As explained by an adult who once was an anxious child.
I have had anxiety since I was age 7. Growing up, I struggled to socialize or speak up. I was too quiet and afraid of nearly everything.
But that never stopped me from being labeled the happy child. And that’s all because I hid it well.
I didn’t know what was happening to me or how to stop it. I just thought this was how things were with everyone. As I got older though, I realized that was not the case. To appear normal to my friends, I began to hide my fears, which only worsened them.
When I turned 18 I started working in childcare. I worked with children of all ages. I learned how to recognize the children who had anxiety: because they were just like me.
I paid special attention to the anxious children in my class. I wanted to help them get socialized and go at the pace they were comfortable with. I remember being so scared as a child — I wanted to make sure those kids didn’t experience what I had.
I wanted my anxious kids to walk out of my class with a smile on their faces, not quiet and scared. It was easy for me to understand where they were coming from based on my own history with anxiety.
Now, here are the three things your anxious child wants you to know.
They want help
The first and most important thing is that your child wants you to know they need help.
They won’t know how to say it.
They don’t know how to express it.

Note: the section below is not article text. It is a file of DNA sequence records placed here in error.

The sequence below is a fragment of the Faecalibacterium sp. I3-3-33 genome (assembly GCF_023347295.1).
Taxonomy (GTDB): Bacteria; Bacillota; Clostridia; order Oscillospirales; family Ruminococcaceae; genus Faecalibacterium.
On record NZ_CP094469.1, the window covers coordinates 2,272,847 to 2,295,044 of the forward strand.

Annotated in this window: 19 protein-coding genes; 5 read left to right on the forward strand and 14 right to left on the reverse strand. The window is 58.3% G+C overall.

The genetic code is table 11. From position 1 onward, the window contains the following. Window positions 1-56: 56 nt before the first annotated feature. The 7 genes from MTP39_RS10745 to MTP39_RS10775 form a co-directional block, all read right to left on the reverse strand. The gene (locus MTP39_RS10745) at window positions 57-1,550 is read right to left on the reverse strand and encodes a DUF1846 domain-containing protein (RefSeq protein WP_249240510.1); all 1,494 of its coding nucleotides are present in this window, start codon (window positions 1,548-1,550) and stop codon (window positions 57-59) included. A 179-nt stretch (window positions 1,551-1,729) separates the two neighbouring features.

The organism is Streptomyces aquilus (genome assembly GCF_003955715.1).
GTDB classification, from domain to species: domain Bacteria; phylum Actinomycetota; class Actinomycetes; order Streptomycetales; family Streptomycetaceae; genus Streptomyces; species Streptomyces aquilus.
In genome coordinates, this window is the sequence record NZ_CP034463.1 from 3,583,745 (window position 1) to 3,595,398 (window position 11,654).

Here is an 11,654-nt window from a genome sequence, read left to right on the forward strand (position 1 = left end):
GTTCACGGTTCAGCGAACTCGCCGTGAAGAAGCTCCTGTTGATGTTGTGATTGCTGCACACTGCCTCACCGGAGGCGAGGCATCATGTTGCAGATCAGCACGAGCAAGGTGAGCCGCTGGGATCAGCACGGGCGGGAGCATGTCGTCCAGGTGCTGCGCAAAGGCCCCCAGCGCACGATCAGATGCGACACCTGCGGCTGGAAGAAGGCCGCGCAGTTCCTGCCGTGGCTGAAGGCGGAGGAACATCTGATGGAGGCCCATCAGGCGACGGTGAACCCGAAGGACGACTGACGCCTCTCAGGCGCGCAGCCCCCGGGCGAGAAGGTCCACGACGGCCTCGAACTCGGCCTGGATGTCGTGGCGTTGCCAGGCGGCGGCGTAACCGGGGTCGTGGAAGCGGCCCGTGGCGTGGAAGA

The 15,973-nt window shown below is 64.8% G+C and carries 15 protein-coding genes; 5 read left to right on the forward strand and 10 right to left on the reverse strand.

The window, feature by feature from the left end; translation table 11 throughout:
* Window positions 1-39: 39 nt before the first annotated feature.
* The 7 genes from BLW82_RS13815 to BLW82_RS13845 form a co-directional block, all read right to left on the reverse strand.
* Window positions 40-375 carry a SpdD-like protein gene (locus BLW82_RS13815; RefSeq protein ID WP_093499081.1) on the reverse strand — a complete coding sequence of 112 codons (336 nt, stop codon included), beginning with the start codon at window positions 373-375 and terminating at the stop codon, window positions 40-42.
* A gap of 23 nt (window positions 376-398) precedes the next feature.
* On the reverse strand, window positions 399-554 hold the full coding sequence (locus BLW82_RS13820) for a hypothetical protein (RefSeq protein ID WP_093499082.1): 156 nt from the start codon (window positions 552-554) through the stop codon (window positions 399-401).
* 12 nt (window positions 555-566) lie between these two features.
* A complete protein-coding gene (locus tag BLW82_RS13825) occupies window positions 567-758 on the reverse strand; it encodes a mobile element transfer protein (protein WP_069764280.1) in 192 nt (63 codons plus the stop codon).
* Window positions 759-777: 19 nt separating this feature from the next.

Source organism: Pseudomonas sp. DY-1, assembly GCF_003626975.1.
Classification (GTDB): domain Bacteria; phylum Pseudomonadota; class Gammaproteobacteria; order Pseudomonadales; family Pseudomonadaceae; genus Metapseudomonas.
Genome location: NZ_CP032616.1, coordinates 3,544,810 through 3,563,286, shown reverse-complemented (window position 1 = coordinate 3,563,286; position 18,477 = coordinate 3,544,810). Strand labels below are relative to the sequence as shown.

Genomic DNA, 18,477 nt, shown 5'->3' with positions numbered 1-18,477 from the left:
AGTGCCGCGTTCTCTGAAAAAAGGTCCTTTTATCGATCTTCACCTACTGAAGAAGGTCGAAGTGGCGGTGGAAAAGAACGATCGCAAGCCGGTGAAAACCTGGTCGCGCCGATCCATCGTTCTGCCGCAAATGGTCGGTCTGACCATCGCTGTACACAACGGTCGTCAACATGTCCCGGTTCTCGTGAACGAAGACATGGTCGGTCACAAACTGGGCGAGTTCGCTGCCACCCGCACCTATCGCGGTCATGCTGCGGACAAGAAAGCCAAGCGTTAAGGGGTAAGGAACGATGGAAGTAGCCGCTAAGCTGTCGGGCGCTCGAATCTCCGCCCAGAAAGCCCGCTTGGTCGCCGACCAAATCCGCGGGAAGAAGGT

They just need help.
I was so afraid, but I didn’t know why. You’re child most likely feels the same way.
I wanted people to care about me and ask–I wanted people to really want to know me. I didn’t feel safe sharing anything.
They are scared
Aside from wanting help, they are scared. They have no idea what is happening.
All they know is something isn’t right, and their friends don’t feel this way.
I worried about my dogs being healthy and safe to the point where all I could do was cry. Due to my intense worrying, I tried to speak up. I was terrified to express how I was feeling.
Many of the times when I would speak up, I would be promptly told to “Relax!” or “Calm down!”And over time, that just made my anxiety worse. There was something wrong with me, and I didn’t know why.
They need you
Your child with anxiety wants you to know that they are scared and need you.
I acted out a lot at home to get attention, which usually pushed me further into isolation. Special time with my important inner circle growing up was important. Whether it was an afternoon at Chuck E Cheese or an afternoon walk around the neighborhood — it helped.
I liked feeling that closeness — I needed to know that I was okay. I couldn’t express it or understand it, but that’s what I really needed.
They need you now–more than anything else in the whole entire world.
Their anxiety may push them towards dangerous alternatives, like drug use or self-harm.
Each child is different and unique. This is a perspective I am sharing about my own unique experience. But overall, the three points in this article are essential to remember.
I learned how to make my life work with anxiety growing up. It was difficult and challenging. I had a small social circle
Knowing the signs and symptoms of anxiety is essential to prevent your child from suffering alone with mental health issues.